|A diagram of the knee joint (from webmd.boots.com)|
I seemed to have had continually have 'sprained' ankles and knees, I became very good at applying beautiful herringbone patterned support bandages to my ankles. Probably due to my asthma in the summer - we now know I was allergic to grass and tree pollen - and my bronchitis in the winter I didn't 'play out' much, but I can remember sitting with both ankles strapped up jealously listening to everyone else on our street playing some loud game.
|1960's Marmite advert (from Twitter)|
My childhood was dogged with asthma attacks and discovering more and more about my allergies. On being told I was allergic to eggs my mum had the idea of writing to various manufacturers to ask what was in their products, we still have a file of the letters they wrote in reply. Marmite, for example, refused to tell us what their 'secret ingredient' was - these were the days long before compulsory ingredient lists on foods. I am able to eat Marmite quite happily these days, so whatever it was that used to make my skin itchy and shorten my breathing back in the early 1960s must have been removed from their ingredient list at some point.
I can't clearly remember a serious knee incident until I was at secondary school. I was playing netball ... I was quite hopeless at this game being so much shorter than the other girls in my year. I turned and stretched for the ball and my knee just crunched. My memories are a bit vague for the next few hours, but the thing that sticks in my mind is that by the time my mum had got me, lying on the back seat of her little Mini and in huge amounts of pain, to the local hospital in Stafford about nine miles away, my knee had apparently put itself back in place and the doctors could find nothing wrong. I think this incident has coloured the way I handle all subsequent incidents of my knee problems.
|A very scary looking dust mite (from Wikipedia)|
After we moved north and I left home to live in first Doncaster and then Sheffield my asthma continued to be a problem until one memorable winter, probably 1983, when I was admitted to the Northern General hospital after an asthma attack that had frightened my new flat mates to the extent that they called an ambulance. The follow up appointments led to me being prescribed a drug that I still take which controls my asthma wonderfully. Thank goodness!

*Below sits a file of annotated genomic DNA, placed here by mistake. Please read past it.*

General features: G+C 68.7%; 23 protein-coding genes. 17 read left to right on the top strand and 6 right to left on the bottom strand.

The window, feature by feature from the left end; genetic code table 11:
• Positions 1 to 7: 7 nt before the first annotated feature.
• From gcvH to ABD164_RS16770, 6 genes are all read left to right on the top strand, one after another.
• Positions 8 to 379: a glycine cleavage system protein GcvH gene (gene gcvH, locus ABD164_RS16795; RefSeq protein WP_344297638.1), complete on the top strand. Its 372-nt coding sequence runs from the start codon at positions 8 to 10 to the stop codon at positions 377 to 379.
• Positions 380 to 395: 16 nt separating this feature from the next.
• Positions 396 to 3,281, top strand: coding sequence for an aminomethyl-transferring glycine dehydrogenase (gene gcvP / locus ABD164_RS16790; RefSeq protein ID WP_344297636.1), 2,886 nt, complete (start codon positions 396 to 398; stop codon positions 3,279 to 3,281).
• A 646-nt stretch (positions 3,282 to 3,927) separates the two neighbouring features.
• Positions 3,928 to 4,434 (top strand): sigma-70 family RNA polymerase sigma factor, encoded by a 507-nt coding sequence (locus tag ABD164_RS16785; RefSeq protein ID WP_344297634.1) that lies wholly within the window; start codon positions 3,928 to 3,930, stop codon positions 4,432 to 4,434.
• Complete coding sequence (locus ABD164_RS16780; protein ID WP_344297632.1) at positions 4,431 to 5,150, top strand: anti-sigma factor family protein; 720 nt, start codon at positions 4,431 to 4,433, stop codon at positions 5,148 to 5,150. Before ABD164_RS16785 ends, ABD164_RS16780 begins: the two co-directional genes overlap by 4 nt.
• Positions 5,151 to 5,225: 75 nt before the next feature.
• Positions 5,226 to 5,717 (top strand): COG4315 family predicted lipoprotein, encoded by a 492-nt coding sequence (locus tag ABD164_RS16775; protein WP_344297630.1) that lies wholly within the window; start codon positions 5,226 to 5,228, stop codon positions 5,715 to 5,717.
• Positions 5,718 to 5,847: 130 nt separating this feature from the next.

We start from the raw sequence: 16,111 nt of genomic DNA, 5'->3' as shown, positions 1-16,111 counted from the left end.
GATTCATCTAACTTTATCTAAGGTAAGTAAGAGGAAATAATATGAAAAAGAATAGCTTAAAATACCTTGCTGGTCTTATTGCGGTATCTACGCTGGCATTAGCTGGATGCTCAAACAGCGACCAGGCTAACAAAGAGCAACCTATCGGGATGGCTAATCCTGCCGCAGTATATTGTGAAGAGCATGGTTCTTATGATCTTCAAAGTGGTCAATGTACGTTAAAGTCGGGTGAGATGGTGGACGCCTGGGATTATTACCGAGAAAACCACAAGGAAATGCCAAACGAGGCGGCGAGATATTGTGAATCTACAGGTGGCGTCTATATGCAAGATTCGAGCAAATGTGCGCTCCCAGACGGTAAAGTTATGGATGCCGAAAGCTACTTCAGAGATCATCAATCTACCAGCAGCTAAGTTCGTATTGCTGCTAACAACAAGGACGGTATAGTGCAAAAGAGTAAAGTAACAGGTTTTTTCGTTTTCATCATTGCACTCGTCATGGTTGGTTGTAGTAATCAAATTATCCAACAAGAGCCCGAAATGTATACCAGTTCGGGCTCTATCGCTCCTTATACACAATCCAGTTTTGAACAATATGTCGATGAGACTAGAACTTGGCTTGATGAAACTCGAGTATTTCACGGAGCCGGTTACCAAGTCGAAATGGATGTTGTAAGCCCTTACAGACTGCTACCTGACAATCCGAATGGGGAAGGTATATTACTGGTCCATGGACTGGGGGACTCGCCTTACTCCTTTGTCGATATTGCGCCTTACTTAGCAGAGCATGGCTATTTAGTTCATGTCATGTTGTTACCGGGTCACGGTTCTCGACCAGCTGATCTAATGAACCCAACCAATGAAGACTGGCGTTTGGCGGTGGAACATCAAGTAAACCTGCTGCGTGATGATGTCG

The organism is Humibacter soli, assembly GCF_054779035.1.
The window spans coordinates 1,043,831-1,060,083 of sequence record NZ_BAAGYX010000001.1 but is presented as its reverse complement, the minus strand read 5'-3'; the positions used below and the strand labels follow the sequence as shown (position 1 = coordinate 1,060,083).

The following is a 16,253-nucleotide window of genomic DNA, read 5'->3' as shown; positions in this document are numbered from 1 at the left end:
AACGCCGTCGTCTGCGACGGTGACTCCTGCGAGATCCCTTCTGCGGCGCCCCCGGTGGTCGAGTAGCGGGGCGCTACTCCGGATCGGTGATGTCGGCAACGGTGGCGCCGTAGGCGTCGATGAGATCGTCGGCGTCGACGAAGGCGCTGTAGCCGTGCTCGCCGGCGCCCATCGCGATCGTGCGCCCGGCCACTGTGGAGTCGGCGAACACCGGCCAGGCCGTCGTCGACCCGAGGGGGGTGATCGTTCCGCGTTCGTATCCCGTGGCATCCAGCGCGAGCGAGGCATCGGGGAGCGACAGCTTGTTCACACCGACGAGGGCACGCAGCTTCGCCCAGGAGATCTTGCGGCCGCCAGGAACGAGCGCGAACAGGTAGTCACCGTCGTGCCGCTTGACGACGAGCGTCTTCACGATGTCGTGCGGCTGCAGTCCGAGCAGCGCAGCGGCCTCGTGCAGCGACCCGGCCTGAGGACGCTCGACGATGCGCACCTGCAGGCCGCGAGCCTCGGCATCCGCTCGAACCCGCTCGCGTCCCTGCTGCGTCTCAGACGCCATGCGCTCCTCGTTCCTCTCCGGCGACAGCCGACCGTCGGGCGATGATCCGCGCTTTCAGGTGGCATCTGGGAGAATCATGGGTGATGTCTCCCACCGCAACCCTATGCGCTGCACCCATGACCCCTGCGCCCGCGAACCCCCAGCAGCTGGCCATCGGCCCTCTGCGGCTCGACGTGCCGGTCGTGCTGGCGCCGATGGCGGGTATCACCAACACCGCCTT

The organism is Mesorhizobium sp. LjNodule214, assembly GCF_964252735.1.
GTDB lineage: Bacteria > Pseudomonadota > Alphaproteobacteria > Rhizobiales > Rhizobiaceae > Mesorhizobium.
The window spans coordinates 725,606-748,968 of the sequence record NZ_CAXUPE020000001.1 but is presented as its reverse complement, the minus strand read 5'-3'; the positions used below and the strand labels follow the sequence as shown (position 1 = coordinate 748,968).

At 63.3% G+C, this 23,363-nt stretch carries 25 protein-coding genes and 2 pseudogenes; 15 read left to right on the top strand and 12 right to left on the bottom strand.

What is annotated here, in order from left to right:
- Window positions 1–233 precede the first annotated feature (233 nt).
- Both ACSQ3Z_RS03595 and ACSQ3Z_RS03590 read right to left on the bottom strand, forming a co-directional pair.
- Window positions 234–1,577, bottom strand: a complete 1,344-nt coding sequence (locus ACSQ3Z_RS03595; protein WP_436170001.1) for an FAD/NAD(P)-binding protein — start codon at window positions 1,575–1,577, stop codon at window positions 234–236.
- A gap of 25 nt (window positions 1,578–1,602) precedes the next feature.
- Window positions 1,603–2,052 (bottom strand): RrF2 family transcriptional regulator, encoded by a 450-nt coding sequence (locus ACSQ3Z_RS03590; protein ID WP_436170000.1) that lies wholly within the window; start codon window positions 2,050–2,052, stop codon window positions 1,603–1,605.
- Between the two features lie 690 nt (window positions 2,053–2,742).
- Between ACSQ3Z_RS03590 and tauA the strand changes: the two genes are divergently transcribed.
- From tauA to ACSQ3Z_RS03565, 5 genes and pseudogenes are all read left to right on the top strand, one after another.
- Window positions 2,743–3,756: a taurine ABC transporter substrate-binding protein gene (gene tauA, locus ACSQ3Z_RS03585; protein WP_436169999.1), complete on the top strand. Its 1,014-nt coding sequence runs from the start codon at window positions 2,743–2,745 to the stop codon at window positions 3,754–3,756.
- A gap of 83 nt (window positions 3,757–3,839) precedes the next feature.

I can remember problems with my ankles and knees throughout that period, but nothing that couldn't be sorted by a support bandage and a few days with my foot up. It was years later that a doctor, surprised by an odd movement in my left ankle, sent me to see a consultant at the Hallamshire. I was subjected to a stress x-ray of the ankle - not recommended! Basically the doctor, wearing a natty lead jacket, pulls on your foot while the radiographer takes the picture. Very painful!
|Walls Viennetta Ice Cream!|
Unfortunately despite recommending an operation to stabilise my very weak ankle when they opened me up they discovered that very little could be done. Apparently the bottom of my fibula (the thinner of the two bones in your lower leg and the one which forms the outer side of the hinge joint of your ankle) looks like a Viennetta (ah ha! now you understand the picture!), with layers of bone chips interspersed with flexible tissue. So nothing for them to screw a metal plate to then ...
The consultant theorised that all my joints are very weak and over flexible. He even demonstrated on my other ankle while I was still under the anaesthetic (a spinal block, as I'd asked if I could stay awake and given my asthma they were very glad to do that) by bending it almost to 90 degrees. *Shudder* One possible cause of this is the high doses of steroids I was given as a child to help with my asthma.
So you win some and you lose some.
I can only imagine that my joint problems are becoming more frequent now because my general health is deteriorating and my muscle tone, never wonderful, is now much, much less due to days and days of not being able to get out of the house. Maybe the yoga I started a few weeks ago will help.
My friends will be happy to hear that at around 1am this morning - I was lying quite still in bed - there was an audible crunch and my knee now appears to be realigned correctly, unfortunately the strain of the last two days means that the pain is still there and I now have it supported in the hopes of preventing it from popping out of joint again while the muscles heal. I will be hobbling around for a few days yet, being very careful when sitting and turning. But, hey, that's no different to usual is it?
If you got this far, thanks for reading. And thanks to the OH for being very patient with me this weekend and apologies to my mum for not being able to visit. We will catch up!